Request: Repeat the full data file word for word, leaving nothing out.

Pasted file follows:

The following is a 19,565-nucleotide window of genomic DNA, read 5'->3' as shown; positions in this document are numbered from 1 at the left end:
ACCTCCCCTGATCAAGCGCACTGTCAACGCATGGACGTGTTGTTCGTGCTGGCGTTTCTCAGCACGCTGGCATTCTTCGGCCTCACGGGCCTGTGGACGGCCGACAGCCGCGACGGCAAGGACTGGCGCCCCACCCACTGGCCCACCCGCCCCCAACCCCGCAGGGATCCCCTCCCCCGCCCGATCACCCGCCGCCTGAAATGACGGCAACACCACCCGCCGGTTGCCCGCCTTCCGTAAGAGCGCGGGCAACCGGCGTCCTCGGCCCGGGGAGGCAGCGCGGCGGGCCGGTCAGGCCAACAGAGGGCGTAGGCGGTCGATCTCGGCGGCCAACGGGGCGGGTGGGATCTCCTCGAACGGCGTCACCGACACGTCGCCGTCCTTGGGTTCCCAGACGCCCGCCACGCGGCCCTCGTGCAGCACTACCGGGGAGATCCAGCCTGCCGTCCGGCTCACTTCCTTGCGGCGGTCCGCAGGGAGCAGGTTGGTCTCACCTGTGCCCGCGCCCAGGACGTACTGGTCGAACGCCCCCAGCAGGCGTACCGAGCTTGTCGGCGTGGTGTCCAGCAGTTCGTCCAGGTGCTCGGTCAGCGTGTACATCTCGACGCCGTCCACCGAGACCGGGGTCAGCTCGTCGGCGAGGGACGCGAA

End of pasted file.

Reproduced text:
The following is a 19,565-nucleotide window of genomic DNA, read 5'->3' as shown; positions in this document are numbered from 1 at the left end:
ACCTCCCCTGATCAAGCGCACTGTCAACGCATGGACGTGTTGTTCGTGCTGGCGTTTCTCAGCACGCTGGCATTCTTCGGCCTCACGGGCCTGTGGACGGCCGACAGCCGCGACGGCAAGGACTGGCGCCCCACCCACTGGCCCACCCGCCCCCAACCCCGCAGGGATCCCCTCCCCCGCCCGATCACCCGCCGCCTGAAATGACGGCAACACCACCCGCCGGTTGCCCGCCTTCCGTAAGAGCGCGGGCAACCGGCGTCCTCGGCCCGGGGAGGCAGCGCGGCGGGCCGGTCAGGCCAACAGAGGGCGTAGGCGGTCGATCTCGGCGGCCAACGGGGCGGGTGGGATCTCCTCGAACGGCGTCACCGACACGTCGCCGTCCTTGGGTTCCCAGACGCCCGCCACGCGGCCCTCGTGCAGCACTACCGGGGAGATCCAGCCTGCCGTCCGGCTCACTTCCTTGCGGCGGTCCGCAGGGAGCAGGTTGGTCTCACCTGTGCCCGCGCCCAGGACGTACTGGTCGAACGCCCCCAGCAGGCGTACCGAGCTTGTCGGCGTGGTGTCCAGCAGTTCGTCCAGGTGCTCGGTCAGCGTGTACATCTCGACGCCGTCCACCGAGACCGGGGTCAGCTCGTCGGCGAGGGACGCGAA